Female figure, ca. 2500-2400 BC. (picture The Walters Museum)
The founders of the Museum of Cycladic Art, Nicholas and Dolly Goulandris, began to collect ancient artefacts and Cycladic figurines back in the ’60s. As time went on, the collection increased in size. Between 1979 and 1984, the Nicholas P. Goulandris Collection was exhibited in some of the most important Museums world-wide: the National Gallery of Art in Washington (1979), the Museum of Western Art in Tokyo (1980), the Museum of Fine Arts in Houston (1981), the Royal Museum of History and Art in Brussels (1982), the British Museum in London (1983), and the Grand Palais in Paris (1983).
The Museum of Cycladic Art in Athens was inaugurated on 26 January 1986. Dolly Goulandris donated the entire N.P. Goulandris Collection to the museum, where it has been on exhibition ever since.
Then museum has 3 main collections:
the Cycladic Art Collection, one of the most important in the world, is a pole of attraction for young and old alike. The austere marble figurines depicting nude figures of humans enchant visitors with their simplicity and abstraction – features that have, indeed, inspired 20th-century artists such as Brancusi, Modigliani, Giacometti, Barbara Hepworth, Henry Moore and others.
the Ancient Greek Art Collection is a synthetic approach to the history of the Aegean societies from 2.000 BC to the 4th c. AD. With the aid of about 350 exhibits and interactive applications, visitors can follow the most important social and political developments from the birth of ancient Greek civilisation down to its creative blending with the Roman tradition, as reflected in constant changes in art and ideology. Part of the exhibition is devoted to ancient Greek technology.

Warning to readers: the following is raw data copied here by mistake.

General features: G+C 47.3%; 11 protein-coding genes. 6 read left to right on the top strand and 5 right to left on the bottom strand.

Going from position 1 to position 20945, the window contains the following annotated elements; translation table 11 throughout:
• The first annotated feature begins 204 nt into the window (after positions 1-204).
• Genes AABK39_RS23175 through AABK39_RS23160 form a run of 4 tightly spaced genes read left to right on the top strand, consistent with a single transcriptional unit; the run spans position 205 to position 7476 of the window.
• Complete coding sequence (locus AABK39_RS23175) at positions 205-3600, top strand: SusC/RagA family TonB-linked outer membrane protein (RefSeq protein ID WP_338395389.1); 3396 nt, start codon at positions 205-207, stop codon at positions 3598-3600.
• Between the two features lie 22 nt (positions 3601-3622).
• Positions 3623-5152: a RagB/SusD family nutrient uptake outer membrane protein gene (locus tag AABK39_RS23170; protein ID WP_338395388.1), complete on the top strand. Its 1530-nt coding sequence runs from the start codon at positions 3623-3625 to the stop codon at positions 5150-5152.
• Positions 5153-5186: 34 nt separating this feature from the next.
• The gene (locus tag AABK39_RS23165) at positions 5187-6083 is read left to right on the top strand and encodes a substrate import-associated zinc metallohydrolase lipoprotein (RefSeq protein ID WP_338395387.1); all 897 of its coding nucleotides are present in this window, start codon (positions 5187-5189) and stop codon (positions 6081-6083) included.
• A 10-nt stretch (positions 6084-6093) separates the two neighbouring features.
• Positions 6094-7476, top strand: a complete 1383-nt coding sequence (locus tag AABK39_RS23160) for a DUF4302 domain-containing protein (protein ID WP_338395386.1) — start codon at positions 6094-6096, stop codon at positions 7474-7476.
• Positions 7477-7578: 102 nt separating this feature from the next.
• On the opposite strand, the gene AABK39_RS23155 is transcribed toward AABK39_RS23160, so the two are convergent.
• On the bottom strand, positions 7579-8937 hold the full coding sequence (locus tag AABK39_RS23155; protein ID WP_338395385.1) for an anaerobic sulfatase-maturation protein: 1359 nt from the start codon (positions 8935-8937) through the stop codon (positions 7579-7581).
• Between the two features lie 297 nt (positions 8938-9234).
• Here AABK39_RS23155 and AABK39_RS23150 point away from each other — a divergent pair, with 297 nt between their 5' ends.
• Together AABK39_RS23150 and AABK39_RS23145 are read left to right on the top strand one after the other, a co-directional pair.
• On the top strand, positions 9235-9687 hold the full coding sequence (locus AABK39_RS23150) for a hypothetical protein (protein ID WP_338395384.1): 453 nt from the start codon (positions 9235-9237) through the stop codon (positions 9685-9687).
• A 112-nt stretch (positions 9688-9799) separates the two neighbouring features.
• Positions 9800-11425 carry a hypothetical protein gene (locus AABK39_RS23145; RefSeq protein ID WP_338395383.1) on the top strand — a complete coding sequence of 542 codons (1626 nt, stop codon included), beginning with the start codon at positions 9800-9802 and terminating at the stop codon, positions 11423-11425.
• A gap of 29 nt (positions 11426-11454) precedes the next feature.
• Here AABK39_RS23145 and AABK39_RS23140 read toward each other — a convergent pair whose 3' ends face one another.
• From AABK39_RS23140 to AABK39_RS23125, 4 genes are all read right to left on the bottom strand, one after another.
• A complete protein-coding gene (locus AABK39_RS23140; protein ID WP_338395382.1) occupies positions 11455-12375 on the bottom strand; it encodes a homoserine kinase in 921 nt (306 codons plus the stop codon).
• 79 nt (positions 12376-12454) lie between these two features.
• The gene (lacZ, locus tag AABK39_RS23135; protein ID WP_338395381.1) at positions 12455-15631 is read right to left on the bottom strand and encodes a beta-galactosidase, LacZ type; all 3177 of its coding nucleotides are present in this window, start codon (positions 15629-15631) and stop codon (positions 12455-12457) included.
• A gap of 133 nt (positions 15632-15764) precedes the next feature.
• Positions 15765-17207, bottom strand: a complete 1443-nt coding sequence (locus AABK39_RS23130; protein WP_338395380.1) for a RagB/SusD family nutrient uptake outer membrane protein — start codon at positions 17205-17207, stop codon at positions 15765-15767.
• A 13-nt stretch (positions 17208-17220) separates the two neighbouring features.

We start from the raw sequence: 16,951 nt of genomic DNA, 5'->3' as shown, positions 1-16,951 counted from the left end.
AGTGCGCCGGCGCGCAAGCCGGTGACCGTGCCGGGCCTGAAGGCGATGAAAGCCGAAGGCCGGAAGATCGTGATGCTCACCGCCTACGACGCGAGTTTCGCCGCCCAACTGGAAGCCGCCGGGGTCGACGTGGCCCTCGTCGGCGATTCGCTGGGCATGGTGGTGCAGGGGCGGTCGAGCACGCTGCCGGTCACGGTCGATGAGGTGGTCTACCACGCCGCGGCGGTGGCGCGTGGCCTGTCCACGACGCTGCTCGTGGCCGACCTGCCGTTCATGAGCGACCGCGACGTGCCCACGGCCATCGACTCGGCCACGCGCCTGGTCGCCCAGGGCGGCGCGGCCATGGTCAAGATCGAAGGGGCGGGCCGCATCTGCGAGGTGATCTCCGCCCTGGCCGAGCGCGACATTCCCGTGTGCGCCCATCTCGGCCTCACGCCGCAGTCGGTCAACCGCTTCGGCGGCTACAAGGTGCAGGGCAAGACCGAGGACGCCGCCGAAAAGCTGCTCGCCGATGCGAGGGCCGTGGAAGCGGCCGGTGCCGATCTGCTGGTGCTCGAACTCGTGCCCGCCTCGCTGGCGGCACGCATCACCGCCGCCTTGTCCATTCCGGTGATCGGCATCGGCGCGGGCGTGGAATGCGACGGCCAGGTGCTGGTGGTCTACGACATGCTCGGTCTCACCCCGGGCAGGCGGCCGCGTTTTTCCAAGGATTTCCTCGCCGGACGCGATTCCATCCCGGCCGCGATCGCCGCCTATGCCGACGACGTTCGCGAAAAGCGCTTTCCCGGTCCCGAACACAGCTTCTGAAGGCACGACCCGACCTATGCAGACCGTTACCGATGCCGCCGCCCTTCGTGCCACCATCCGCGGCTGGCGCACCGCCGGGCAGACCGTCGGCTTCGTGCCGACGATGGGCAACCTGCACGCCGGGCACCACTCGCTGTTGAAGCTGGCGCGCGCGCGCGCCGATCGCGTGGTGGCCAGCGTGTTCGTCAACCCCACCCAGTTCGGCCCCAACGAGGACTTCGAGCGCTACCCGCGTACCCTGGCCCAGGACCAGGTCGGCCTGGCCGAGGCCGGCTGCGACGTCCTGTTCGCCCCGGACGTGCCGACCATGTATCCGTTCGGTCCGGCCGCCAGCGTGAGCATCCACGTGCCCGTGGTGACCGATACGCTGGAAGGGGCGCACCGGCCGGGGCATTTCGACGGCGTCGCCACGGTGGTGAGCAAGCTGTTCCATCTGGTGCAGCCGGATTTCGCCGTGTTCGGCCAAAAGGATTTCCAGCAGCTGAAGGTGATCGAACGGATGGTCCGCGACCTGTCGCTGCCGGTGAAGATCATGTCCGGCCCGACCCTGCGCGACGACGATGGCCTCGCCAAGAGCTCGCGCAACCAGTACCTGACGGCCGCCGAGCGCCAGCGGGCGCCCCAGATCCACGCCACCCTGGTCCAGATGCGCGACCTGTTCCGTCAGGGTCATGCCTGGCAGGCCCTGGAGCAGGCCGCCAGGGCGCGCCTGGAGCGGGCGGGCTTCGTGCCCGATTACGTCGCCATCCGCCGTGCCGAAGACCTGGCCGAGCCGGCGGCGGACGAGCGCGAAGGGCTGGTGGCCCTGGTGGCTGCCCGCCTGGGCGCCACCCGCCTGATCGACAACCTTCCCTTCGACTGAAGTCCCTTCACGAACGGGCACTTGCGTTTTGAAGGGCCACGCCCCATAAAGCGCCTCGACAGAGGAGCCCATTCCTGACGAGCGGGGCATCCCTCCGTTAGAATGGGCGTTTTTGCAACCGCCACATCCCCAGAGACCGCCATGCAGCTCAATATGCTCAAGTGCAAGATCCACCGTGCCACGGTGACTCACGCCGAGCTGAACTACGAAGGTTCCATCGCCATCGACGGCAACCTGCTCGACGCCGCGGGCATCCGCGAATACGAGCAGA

the Thanos Zintilis Collection of Cypriot Antiquities one of the most important private collections of Cypriot antiquities in the world, includes about 400 artifacts made of stone, clay, bronze, silver, gold, glass, and faience are on display, representing a broad spectrum of Cypriot civilization from the Chalcolithic period (4th millennium BC) down to Early Byzantine times (6th c. AD).
The museum is housed in two separate buildings, which are connected by a glass-roofed corridor: the Main Building, housing the permanent collections and the New Wing, and the Stathatos Mansion, housing the temporary exhibitions.
Museum of Cycladic Art – main building entrance
The Main Building, at 4 Neophytou Douka str., was built in 1985 by the architect Ioannis Vikelas to house the permanent collections of the museum. The building has 4 floors with galleries, occupying in total approximately 2,300 sq. m., storerooms, workshops, and offices.
Museum of Cycladic Art – Stathatos Mansion
The Stathatos Mansion, work of the Bavarian architect Ernst Ziller, is one of the most important extant examples of Neoclassical architecture in nineteenth-century Athens. Since 1991 it houses temporary exhibitions and the offices of the museum. The building is accessible both from the corner of Vasilissis Sophias Avenue and Irodotou Street, and from the Main Building, via a closed passageway leading from the atrium.
Cycladic Art Museum
4, Neophytou Douka str.,
106 74, Athens, Greece
Telephone: +30 210 72 28 321
Email: [email protected]
Μonday – Wednesday – Friday – Saturday: 10:00 to 17:00
Thursday: 10:00 to 20:00
Sunday: 11:00 to 17:00
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